One important question these days is the extent to which President Obama’s approaches to the jus ad bellum and jus in bello will survive the incoming Trump Administration. This question persists in part because the Obama Administration set forth a number of important national security decisions as policy decisions, rather than framing the assertions as matters of law. In areas ranging from the 2013 targeted killing policy to covert action to consent to the use of force, President Obama adopted policies that were more modest than what the full scope of international law might allow, without necessarily stating where the outer legal limits lay.
We might think of this as an executive version of what Professors Bickel and Sunstein have referred to as “judicial minimalism.” Sunstein argues, for instance, that where courts take up difficult and controversial questions, they should issue modest, narrow decisions that attract consensus rather than articulating bold, high-profile constitutional visions in their opinions. Bickel’s and Sunstein’s theories derive in part from the judiciary’s lack of democratic accountability, and therefore cannot be straightforwardly mapped onto action by the executive, which is democratically accountable to voters. Nevertheless, some of the same advantages that flow from a judicially minimalist approach to domestic law also flow from a minimalist executive approach to international law.
Most notably, a minimalist approach such as President Obama’s allows for greater dialogue with other states about the meaning and outer bounds of international law. Saying little about what one views as the outer parameters of international law suggests a greater recognition that one state alone cannot make or determine those outer parameters and invites interstate dialogue about law’s meaning. Further, more minimalist decisions can attract broader consensus around the narrower decision; leave more decision-making space for future administrations to move further in from or closer to the edge legally; and reduce internal decisional costs within a single administration, especially where two executive agencies do not agree on where an outer legal limit lies.
But there are costs to minimalism as well, which may become particularly salient as we transition to a new administration. First, ambiguity in the U.S. position about whether something is a legal claim or a policy claim can make other states and commentators distrustful, especially because of the perception that U.S. policy is malleable and opportunistic. A new administration that alters various Obama policy decisions will confirm this fear. Second, failing to be precise about outer legal limits and underlying legal justifications makes it easier for other states (and even actors within the United States) to make problematic claims about what international law permits. Ambiguity (or even secrecy) about the U.S. legal justification for an operation can expose the United States to undesirable interpretations by other actors about what kind of precedent a particular operation set.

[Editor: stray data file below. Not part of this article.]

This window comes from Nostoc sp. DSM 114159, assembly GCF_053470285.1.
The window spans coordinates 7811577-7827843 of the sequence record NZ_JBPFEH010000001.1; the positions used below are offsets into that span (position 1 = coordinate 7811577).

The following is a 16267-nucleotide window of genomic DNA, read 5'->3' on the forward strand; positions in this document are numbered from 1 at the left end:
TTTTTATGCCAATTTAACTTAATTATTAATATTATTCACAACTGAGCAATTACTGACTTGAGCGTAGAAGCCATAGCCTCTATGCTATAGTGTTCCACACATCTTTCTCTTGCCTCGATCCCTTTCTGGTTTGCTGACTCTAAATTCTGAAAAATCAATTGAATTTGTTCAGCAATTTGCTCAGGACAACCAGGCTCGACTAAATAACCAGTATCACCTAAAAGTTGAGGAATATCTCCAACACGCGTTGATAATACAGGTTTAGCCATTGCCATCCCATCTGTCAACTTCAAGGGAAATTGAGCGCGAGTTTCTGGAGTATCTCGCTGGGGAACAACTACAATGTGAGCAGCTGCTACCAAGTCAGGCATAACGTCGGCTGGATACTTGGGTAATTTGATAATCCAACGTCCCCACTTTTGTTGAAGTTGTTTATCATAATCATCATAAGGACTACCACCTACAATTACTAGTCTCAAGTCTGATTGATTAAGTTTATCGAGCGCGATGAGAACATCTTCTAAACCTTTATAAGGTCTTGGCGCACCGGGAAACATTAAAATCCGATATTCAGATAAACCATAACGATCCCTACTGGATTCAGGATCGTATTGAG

Third, and more generally, when a state declines to make legal claims, it slows the development of international law by suppressing the action/reaction dynamic between states. A state that pursues a maximalist approach to international law can gain certain advantages for itself: staking out strong international law positions may create focal points for continued inter-state negotiations and ultimately facilitate the evolution of international law in a direction favorable to the maximalist state.
In adopting a strategy of executive minimalism in several areas, the Obama administration established a narrative of restraint relative to the Bush administration and alleviated pressure from critics who feared Bush’s more maximalist approach to these international law doctrines. Operating in the language of policy rather than the language of law, however, comes with costs that we may soon regret.